On Mon, Apr 26, 2010 at 12:58, Stephen J. Turnbull firstname.lastname@example.org wrote:
It is entirely *not* evident to me that it's too hard to get privileges in the Python development community (Python's development process works -- and it works really well by comparison to 99% of the processes out there).
Well, that's true, all to often a project is controlled by a few developers with no intent of sharing access ever.
Sure, but that's still *work*, and it's work for *somebody else*.
Yes, but only when the checkin was wrong. For all other checkins, it's *less* work. Hence, a committer needs to basically fudge up every second checkin to cause more work than he relieves work. :)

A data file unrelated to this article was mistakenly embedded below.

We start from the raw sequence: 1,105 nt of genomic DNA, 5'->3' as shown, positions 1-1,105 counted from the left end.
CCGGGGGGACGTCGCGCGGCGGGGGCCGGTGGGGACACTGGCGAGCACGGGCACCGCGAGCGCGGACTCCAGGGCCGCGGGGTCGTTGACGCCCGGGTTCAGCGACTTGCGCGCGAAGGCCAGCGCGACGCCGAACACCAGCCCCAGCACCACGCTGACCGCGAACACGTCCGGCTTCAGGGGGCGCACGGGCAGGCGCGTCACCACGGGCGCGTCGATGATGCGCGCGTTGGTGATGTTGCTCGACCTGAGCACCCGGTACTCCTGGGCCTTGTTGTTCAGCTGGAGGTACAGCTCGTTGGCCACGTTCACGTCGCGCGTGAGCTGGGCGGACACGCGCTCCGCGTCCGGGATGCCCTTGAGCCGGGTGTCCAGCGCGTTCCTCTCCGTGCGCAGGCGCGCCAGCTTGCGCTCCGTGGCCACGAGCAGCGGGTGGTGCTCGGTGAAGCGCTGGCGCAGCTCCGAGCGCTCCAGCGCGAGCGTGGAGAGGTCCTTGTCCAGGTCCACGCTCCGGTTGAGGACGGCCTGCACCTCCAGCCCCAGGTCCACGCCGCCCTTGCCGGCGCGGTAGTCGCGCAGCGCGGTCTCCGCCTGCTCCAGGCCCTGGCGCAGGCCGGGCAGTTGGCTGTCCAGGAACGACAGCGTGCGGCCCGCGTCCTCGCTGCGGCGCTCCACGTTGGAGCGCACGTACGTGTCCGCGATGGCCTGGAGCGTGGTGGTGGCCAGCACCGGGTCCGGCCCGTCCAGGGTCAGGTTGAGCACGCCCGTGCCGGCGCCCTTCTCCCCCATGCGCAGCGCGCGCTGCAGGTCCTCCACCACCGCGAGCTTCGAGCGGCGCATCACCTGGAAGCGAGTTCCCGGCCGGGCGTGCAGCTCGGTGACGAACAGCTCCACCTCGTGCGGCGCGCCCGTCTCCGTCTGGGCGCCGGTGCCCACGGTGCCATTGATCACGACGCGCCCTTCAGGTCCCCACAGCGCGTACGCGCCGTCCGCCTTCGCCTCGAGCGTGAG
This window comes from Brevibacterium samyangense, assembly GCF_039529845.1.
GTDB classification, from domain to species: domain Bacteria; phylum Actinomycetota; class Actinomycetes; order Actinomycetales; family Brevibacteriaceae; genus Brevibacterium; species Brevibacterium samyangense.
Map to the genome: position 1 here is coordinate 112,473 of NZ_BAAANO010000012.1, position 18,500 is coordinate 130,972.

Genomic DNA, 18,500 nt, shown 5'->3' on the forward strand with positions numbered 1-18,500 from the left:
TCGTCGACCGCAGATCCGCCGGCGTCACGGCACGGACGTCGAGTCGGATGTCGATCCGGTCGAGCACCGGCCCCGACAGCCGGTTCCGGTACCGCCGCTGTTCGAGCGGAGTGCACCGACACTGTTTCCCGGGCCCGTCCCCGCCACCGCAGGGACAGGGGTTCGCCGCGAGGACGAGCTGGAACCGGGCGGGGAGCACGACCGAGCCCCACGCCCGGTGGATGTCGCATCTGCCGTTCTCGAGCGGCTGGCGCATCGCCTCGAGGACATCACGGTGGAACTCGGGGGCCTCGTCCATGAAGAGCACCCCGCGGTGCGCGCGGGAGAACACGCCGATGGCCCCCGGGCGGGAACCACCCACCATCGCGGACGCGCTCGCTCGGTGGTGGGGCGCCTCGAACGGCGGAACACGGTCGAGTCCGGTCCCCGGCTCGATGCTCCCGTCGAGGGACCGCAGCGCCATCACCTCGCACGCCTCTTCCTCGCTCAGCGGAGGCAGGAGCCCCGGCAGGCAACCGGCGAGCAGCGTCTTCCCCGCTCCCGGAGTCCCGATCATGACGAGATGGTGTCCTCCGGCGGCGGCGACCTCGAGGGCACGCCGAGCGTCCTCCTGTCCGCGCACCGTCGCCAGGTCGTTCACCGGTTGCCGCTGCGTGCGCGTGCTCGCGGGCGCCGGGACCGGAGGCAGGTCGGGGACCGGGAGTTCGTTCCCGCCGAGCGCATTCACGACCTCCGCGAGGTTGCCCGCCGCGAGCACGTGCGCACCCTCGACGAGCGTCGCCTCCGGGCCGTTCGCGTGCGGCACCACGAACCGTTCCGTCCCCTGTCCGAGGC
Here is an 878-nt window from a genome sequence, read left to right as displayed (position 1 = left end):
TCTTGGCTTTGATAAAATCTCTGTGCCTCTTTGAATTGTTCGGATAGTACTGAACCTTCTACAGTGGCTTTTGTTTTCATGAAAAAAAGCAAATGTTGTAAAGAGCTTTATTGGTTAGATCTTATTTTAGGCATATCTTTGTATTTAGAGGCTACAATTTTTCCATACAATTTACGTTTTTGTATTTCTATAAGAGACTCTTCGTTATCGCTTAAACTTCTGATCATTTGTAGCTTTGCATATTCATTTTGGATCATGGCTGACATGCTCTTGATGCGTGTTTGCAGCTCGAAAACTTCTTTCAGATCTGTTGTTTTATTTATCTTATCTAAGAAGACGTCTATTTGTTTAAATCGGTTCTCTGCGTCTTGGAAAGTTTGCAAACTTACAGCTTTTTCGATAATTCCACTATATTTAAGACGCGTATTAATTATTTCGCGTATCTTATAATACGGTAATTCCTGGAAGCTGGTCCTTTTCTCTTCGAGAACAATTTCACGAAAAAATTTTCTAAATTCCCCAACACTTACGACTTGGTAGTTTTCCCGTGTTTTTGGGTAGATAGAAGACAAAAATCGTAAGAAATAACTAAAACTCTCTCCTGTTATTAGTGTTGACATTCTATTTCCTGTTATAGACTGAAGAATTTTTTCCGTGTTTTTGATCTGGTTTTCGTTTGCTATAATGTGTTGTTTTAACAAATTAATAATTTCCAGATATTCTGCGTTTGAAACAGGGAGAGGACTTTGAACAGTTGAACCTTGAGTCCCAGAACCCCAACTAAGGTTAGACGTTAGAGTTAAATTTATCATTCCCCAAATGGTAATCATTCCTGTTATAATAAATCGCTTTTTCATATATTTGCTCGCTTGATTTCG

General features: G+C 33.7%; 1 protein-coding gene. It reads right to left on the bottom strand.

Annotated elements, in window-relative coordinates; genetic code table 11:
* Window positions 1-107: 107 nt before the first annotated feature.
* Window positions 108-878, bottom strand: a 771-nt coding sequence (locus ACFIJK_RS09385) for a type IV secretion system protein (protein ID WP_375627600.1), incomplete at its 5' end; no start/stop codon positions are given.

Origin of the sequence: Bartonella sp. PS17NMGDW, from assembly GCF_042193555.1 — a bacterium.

As someone who does a lot more managing of shared resources than coding in the projects I'm active in, I disagree about the danger. Enthusiastic newbies can do a lot of minor damage in a short period of time, and cleaning that up is *work*. This danger is almost entirely mitigated by a small amount of mentoring -- which is precisely what the current process requires -- not only of the recomending party, but also of the existing workers.
And I'm saying that the recommending party is enough. If an established developer says "this guy will not fuck things up", then that is enough guarantee that he won't fuck things up.
But it is a process change, and they should be comfortable with it.
Of course. I'm just arguing for that this process change is correct, and that the current balance is wrong, and that a change is comfortable and safe. :)